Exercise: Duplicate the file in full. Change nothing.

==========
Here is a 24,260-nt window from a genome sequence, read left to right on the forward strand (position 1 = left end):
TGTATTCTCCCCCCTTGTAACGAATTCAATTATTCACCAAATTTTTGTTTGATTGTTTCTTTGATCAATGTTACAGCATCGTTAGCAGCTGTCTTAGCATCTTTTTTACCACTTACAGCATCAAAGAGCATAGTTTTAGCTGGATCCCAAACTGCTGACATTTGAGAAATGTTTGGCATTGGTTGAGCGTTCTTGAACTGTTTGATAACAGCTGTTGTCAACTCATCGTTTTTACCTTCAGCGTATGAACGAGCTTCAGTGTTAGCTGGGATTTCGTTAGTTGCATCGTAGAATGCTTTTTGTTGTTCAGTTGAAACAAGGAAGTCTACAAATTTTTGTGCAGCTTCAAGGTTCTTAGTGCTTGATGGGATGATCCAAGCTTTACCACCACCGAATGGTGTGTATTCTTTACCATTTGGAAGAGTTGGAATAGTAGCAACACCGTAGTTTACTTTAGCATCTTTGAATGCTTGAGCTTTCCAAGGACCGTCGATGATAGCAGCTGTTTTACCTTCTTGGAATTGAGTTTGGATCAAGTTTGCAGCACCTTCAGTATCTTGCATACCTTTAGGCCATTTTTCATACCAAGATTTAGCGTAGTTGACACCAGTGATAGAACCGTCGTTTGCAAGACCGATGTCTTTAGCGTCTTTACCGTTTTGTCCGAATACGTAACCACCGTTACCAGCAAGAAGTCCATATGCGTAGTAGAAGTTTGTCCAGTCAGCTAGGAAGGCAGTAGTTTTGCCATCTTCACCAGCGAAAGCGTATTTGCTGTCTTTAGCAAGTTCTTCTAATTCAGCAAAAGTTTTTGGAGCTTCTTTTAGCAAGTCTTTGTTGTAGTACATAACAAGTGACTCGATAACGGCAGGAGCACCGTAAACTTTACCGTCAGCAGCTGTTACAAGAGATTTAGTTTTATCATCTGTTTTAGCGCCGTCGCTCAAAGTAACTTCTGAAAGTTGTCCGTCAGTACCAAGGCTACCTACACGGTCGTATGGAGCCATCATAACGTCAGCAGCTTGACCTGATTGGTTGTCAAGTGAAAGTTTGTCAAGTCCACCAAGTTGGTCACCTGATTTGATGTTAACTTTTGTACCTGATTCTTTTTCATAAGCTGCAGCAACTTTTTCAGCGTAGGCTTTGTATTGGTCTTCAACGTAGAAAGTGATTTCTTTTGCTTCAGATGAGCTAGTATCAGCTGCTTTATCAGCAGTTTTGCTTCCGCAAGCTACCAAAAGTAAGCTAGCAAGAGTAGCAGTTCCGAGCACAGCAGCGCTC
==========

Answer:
Here is a 24,260-nt window from a genome sequence, read left to right on the forward strand (position 1 = left end):
TGTATTCTCCCCCCTTGTAACGAATTCAATTATTCACCAAATTTTTGTTTGATTGTTTCTTTGATCAATGTTACAGCATCGTTAGCAGCTGTCTTAGCATCTTTTTTACCACTTACAGCATCAAAGAGCATAGTTTTAGCTGGATCCCAAACTGCTGACATTTGAGAAATGTTTGGCATTGGTTGAGCGTTCTTGAACTGTTTGATAACAGCTGTTGTCAACTCATCGTTTTTACCTTCAGCGTATGAACGAGCTTCAGTGTTAGCTGGGATTTCGTTAGTTGCATCGTAGAATGCTTTTTGTTGTTCAGTTGAAACAAGGAAGTCTACAAATTTTTGTGCAGCTTCAAGGTTCTTAGTGCTTGATGGGATGATCCAAGCTTTACCACCACCGAATGGTGTGTATTCTTTACCATTTGGAAGAGTTGGAATAGTAGCAACACCGTAGTTTACTTTAGCATCTTTGAATGCTTGAGCTTTCCAAGGACCGTCGATGATAGCAGCTGTTTTACCTTCTTGGAATTGAGTTTGGATCAAGTTTGCAGCACCTTCAGTATCTTGCATACCTTTAGGCCATTTTTCATACCAAGATTTAGCGTAGTTGACACCAGTGATAGAACCGTCGTTTGCAAGACCGATGTCTTTAGCGTCTTTACCGTTTTGTCCGAATACGTAACCACCGTTACCAGCAAGAAGTCCATATGCGTAGTAGAAGTTTGTCCAGTCAGCTAGGAAGGCAGTAGTTTTGCCATCTTCACCAGCGAAAGCGTATTTGCTGTCTTTAGCAAGTTCTTCTAATTCAGCAAAAGTTTTTGGAGCTTCTTTTAGCAAGTCTTTGTTGTAGTACATAACAAGTGACTCGATAACGGCAGGAGCACCGTAAACTTTACCGTCAGCAGCTGTTACAAGAGATTTAGTTTTATCATCTGTTTTAGCGCCGTCGCTCAAAGTAACTTCTGAAAGTTGTCCGTCAGTACCAAGGCTACCTACACGGTCGTATGGAGCCATCATAACGTCAGCAGCTTGACCTGATTGGTTGTCAAGTGAAAGTTTGTCAAGTCCACCAAGTTGGTCACCTGATTTGATGTTAACTTTTGTACCTGATTCTTTTTCATAAGCTGCAGCAACTTTTTCAGCGTAGGCTTTGTATTGGTCTTCAACGTAGAAAGTGATTTCTTTTGCTTCAGATGAGCTAGTATCAGCTGCTTTATCAGCAGTTTTGCTTCCGCAAGCTACCAAAAGTAAGCTAGCAAGAGTAGCAGTTCCGAGCACAGCAGCGCTC